An underreported news development from November/December last year is the election of the new Netanyahu government in Israel. After a brief stint in opposition, Benjamin Netanyahu has re-emerged as Israeli prime minister. Fresh elections were held, and while no single party won a clear majority, Netanyahu’s Likud party has been able to cobble together support from the ultranationalist Right. His new government is a coalition of racist and fascistic minded political partners.
The writers at Electronic Intifada have analysed the composition of the new Israeli government. Netanyahu, having won another general election – the fifth one in four years – has assembled the most extremist cabinet of racists and fascists. The coalition government includes the Religious Zionist party, ultranationalist and religiously fanatical parties. For instance, the Religious Zionist party includes militants from the group Jewish Power, an organisation that can accurately be described as an Israeli KKK.
Itamar Ben-Gvir, the leader of the Jewish Power group, is a far right adherent of the late Rabbi Meir Kahane. The latter was the founder of an ideological and political trend now known as Kahanism, a form of Judeo-supremacy. Kahane advocated the expulsion of all Palestinians from the occupied territories, the building of settlements, and the creation of a Jewish-supremacist state. Ben-Gvir is the new minister of national security.
Ben-Gvir’s appointment as national security minister is akin, in the words of the America’s Union for Reform Judaism, to appointing David Duke, former KKK chief, to the position of attorney general. Ben-Gvir is known to idolise the late Baruch Goldstein, a Kahanist Israeli-American who murdered 29 Palestinian worshippers at the Tomb of the Patriarchs in Hebron, in February 1994.
There is criticism of the new Israeli government from its traditional supporters. Even the Biden administration has expressed its reservations about the appointment of racists and extremists to top positions. However, most of this criticism takes the form of handwringing about the rise of extremism, and how Zionism has allegedly ‘lost its purpose’. The rise of Kahanism is not an aberration or a deviation from the norm. Just as Trumpist conservatives arose from the ranks of American white supremacy, Ben-Gvir, Smotrich and his fellow fanatics arise from the logic of Zionism itself.
From the foundation of the Israeli state, Zionism’s supporters portrayed Israel as a socialist project, the showpiece of which was the kibbutz. David Ben Gurion, the senior statesman of Labour Zionism, marketed the new state as one where the Jewish worker would be handsomely rewarded for their labouring efforts.
The kibbutzim, hailed as a ‘socialist’ project, are actually a key part of the colonisation process. They helped to isolate the Palestinians, all the while encouraging foreign volunteers to associate these mini-Davids battling an ostensible Arab Goliath. The David versus Goliath biblical metaphor, pitting an allegedly minuscule and besieged Israel against a supposed Arab Goliath, is not my invention, but a crucial propaganda tactic of Israel’s supporters.
This collectivist tinge of the kibbutzes encouraged a false portrayal of Zionism as a labour-friendly project. Ali Abunimah points out that numerous European and American volunteers, some with a leftist outlook, worked on kibbutzes during the 1960s and 70s. Lars Faaborg-Andersen, the former EU ambassador to Tel Aviv, wrote glowingly about his time on a ‘socialist’ kibbutz in the 1970s, recycling the myth of an Israeli ‘David’ confronting an Arab ‘Goliath’.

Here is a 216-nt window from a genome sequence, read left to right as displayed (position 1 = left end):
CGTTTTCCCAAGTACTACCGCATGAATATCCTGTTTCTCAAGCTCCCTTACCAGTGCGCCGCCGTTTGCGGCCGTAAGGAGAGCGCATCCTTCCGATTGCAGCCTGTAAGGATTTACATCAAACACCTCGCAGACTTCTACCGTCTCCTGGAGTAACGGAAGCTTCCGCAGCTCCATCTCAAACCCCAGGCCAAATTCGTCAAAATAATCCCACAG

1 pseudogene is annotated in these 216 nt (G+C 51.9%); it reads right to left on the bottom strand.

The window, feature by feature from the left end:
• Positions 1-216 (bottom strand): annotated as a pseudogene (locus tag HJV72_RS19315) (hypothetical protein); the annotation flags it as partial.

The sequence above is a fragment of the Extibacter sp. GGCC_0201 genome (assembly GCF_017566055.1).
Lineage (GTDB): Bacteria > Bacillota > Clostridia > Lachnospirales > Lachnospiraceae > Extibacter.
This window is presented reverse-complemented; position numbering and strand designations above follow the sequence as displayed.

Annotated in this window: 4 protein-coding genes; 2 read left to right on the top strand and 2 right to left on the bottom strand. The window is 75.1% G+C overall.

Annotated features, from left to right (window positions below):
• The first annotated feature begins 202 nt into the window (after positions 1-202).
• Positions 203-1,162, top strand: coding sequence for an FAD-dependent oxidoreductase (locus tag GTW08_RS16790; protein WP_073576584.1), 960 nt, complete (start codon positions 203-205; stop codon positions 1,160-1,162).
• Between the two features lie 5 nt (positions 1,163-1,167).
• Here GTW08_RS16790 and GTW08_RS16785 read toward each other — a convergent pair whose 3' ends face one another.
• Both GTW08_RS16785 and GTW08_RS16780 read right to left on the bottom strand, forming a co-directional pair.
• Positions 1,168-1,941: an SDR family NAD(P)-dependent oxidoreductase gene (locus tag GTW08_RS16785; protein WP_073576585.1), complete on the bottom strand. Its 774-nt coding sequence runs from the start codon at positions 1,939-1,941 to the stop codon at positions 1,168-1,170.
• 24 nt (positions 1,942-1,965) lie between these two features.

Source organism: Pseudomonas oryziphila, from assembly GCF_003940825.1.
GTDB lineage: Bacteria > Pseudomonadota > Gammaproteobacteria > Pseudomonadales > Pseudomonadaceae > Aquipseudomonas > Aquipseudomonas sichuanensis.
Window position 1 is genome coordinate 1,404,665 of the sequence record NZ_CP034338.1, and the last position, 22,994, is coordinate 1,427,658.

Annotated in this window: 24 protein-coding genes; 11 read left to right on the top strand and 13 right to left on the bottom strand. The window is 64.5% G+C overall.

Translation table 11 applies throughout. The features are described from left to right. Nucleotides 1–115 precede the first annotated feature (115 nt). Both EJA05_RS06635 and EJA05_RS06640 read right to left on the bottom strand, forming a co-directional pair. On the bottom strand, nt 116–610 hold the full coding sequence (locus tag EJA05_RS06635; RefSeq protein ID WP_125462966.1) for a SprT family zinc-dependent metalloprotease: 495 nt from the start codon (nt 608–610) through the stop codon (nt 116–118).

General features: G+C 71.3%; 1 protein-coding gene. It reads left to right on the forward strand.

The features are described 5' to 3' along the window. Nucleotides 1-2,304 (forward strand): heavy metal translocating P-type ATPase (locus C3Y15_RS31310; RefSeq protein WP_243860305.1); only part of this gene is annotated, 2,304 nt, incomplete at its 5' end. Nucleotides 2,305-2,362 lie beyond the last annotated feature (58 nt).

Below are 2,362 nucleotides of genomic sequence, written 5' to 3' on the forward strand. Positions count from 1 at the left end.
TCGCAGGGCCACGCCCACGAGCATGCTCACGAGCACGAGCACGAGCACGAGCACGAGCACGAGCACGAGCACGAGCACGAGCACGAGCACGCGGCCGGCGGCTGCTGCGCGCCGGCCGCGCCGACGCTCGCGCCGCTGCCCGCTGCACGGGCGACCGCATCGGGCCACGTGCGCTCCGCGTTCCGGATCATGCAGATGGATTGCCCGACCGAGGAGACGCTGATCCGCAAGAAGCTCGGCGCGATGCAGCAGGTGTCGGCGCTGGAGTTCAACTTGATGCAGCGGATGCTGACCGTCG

Murray Bookchin, the late American social theorist and anarchist, went a long way towards supporting the Zionist state, regurgitating stereotypes of Arabs as backward, prone to violence and motivated by unhinged antisemitism. He helped to cultivate support for the allegedly collectivist project of Zionism.
The David versus Goliath metaphor deployed by Zionist activists is not only a deliberate manipulation of biblical stories to support modern-day political objectives. It also misrepresents the unequal balance of forces between the Tel Aviv government and its Palestinian and Arab opponents. Not only does Israel possess one of the world’s most militarily and technologically advanced armies in the world, it exports its military technology and training to other sympathetic regimes.
The Palestinians are fighting at the most rudimentary level. This is not to suggest that the Israeli military is invincible, but to arrive at an accurate portrayal of the Israel-Palestine conflict. We have all seen the stereotype of the Arab terrorist hijacking civilian airplanes, but how many of us realise that the Israeli military has been bombing Arab civilian airports for decades?
It is highly ironic that myths of racial supremacy, highlighting the purported superiority of a ‘pure white European race’ used to isolate and murder the Jewish people, are currently being deployed by the Israeli ruling circles to isolate and dispossess the Palestinian population. Professor Joseph Massad writes that Zionist advocates, such as Theodor Herzl, fixated on the notion of Jewish people as a distinct race, and thus, requiring the construction of a separate state under the guise of self-determination.
Netanyahu and his political allies have invoked ‘self-determination’ in order to disguise the settler-colonial origins of the Zionist project. Claiming Jewish supremacy over the entire land of biblical Israel, racial myths are currently being used to construct a modernised version of a Davidic kingdom.
If Adolf Eichmann were alive today, he would have been very proud of the new Israeli government.